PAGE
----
Happening Today

Governor tours new juvenile justice facility

Gov. Charlie Baker participates in a ribbon-cutting and guided tour at the Northeast Regional Youth Services Center, a new 45-bed residential facility for youth in the juvenile justice system, 33 Gregory St., Middleton, 10 a.m.

Healey and Walsh at Suffolk HQ groundbreaking

Attorney General Maura Healey and Mayor Marty Walsh will attend the groundbreaking of Suffolk Construction’s new headquarters, Suffolk Construction, 65 Allerton Street, Boston, 9:30 a.m.

New math program

Mayor Martin Walsh and Boston schools superintendent Thomas Chang announce a partnership with TechBoston Academy and New Classrooms to create the “Teach to One: Math” program, TechBoston Academy, 9 Peacevale Rd., Dorchester, 11 a.m.

Rally for janitors

Local faith leaders hold a rally to support Greater Boston janitors in the final hours of contract bargaining to avoid a strike that could affect 2,000 buildings, Cathedral of the Holy Cross, 1400 Washington St., Boston, 12 p.m.

Trump in New Hampshire

Republican presidential nominee Donald Trump holds a rally in the key swing state of New Hampshire, NH Sportsplex, 68 Technology Dr., Bedford, New Hampshire, 3 p.m.

Jeb Bush at Harvard

Jeb Bush, the former Republican governor of Florida who ran for president this year, will deliver the Edwin Godkin Lecture at the Harvard Kennedy School’s Institute of Politics, Harvard University Cambridge, 6 p.m.

Today’s Stories

‘Oh Jesus’: Trump’s financial ties to Dana-Farber questioned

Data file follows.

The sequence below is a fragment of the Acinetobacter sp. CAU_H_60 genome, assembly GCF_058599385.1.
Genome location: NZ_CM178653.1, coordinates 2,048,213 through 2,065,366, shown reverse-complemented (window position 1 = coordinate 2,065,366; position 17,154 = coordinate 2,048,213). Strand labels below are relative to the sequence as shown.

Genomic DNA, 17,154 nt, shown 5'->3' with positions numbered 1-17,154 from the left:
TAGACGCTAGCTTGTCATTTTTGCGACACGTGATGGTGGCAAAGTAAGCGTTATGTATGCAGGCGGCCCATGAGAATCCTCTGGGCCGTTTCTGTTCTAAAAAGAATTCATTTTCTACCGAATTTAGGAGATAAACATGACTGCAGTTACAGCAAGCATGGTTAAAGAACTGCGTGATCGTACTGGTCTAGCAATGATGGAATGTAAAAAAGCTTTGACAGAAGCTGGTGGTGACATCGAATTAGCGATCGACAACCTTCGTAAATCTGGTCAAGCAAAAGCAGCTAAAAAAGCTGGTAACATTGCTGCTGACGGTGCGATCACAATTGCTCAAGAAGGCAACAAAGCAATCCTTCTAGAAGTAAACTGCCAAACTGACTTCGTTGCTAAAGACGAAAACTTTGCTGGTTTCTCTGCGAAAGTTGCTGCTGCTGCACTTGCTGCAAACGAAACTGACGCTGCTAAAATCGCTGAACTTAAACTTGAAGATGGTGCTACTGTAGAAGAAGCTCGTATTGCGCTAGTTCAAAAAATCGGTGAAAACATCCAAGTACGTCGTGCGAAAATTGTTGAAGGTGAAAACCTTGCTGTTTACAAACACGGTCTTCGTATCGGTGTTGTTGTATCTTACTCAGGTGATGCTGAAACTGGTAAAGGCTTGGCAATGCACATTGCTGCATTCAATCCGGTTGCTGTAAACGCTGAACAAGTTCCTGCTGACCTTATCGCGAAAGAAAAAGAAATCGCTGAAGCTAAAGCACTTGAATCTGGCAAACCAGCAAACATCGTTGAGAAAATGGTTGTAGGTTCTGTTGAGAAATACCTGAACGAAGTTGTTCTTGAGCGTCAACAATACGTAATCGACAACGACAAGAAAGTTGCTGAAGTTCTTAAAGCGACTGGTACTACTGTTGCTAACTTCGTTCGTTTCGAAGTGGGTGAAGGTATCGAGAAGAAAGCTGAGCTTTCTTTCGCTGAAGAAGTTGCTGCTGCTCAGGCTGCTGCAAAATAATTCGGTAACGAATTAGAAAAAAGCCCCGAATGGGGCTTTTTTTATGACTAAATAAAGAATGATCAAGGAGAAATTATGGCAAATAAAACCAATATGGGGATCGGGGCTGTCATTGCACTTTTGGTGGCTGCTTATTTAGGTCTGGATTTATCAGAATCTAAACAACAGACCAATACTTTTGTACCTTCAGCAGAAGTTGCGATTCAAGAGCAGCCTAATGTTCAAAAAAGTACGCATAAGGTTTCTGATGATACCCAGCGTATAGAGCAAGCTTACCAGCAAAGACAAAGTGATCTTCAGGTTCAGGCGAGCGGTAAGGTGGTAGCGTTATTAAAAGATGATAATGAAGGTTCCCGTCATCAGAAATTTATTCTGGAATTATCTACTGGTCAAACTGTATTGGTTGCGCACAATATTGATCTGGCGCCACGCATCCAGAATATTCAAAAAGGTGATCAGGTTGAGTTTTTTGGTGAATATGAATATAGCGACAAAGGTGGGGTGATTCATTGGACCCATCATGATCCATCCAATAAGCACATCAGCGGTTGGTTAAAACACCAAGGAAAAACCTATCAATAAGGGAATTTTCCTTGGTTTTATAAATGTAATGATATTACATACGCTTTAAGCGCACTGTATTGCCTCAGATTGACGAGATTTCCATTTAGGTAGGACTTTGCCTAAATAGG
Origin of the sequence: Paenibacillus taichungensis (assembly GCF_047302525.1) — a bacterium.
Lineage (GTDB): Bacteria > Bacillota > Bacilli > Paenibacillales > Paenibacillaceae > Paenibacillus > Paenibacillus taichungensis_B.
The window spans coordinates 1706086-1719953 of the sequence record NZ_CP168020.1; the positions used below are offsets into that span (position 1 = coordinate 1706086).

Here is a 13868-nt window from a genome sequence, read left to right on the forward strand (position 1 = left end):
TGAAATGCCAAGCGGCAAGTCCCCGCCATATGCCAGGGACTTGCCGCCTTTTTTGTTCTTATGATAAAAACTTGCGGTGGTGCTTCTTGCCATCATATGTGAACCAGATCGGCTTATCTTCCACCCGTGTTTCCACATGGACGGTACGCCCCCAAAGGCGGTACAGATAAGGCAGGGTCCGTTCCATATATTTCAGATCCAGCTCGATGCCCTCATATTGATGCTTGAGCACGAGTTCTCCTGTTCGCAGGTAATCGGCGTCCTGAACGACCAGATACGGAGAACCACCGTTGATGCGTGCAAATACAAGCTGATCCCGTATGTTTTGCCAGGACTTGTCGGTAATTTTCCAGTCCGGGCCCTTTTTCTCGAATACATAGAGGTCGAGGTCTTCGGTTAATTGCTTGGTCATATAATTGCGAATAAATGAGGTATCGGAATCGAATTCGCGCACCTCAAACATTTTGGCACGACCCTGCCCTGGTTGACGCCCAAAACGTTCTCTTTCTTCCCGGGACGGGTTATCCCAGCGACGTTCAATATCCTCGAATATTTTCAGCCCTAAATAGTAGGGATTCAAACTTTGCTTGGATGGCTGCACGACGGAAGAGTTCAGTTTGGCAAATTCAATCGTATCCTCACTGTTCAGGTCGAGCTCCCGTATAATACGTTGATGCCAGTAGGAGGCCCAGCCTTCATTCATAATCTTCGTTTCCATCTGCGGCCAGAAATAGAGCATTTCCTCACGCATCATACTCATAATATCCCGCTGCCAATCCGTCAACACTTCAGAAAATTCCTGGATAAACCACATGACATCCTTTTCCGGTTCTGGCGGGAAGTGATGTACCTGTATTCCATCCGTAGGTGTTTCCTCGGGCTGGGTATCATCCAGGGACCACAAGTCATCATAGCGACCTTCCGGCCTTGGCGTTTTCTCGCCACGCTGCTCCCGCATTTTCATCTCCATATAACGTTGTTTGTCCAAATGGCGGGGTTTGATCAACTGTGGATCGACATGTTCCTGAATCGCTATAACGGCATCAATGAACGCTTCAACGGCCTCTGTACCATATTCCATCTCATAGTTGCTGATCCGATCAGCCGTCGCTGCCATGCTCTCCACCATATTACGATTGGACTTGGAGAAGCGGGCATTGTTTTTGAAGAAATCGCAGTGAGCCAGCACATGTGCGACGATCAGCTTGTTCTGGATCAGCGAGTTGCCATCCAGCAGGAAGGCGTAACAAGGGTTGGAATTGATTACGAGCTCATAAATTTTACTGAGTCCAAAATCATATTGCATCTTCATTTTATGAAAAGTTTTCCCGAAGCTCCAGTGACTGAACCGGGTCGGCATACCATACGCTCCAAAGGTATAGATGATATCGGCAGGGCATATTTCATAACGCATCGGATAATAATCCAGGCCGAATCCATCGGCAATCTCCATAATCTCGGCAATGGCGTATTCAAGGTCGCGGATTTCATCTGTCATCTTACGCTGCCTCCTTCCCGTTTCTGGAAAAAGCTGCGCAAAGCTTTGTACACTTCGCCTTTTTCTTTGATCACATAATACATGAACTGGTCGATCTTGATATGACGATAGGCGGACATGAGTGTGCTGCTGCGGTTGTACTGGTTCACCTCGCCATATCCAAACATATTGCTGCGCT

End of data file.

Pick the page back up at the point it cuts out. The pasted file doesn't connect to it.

Donald Trump’s foundation has raised big bucks for Boston’s Dana-Farber Cancer Institute over the years, but the hospital has also paid Trump’s private club up to $150,000 a year since 2011 to host a major fundraising gala, raising the question about whether Trump is actually profiting off of the deal and raising additional questions about the world of high-dollar philanthropy in general, reports Ike Swetlitz at the Globe’s STAT News. The hospital says its relationship with Trump is purely business. Others, needless to say, disagree. You gotta check out the “Oh Jesus” quote from Dr. David Nathan, a board member at Dana-Farmer, when told about the relationship by STAT. He then bursts out laughing. Hey, you might as well laugh in the face of adversity, as they say, right?


Dueling endorsements on the charter school front

OK, so yesterday backers of Question 2, the ballot initiative that would lift the cap on charter schools in Massachusetts, got a major boost when the Bay State Banner, the state’s most influential African-American newspaper, announced its support for the measure, saying charter schools have shown “extraordinary academic success” over the years. And backers got an additional boost when the respected Massachusetts Taxpayers Foundation issued a new report saying that charter schools are not siphoning dollars away from traditional public schools, as reported by the Herald’s Kathleen McKiernan.

But do those two developments outweigh U.S. Sen. Elizabeth Warren’s recent announcement that she’s opposing Question 2? From the Globe’s Joan Vennochi: “Bad news for Governor Charlie Baker and his quest to expand charter schools via a ballot question: Senator Elizabeth Warren just came out swinging against Question 2 … For Baker and other Question 2 supporters, that’s like watching David Ortiz step into the batters box. Hurt usually follows.”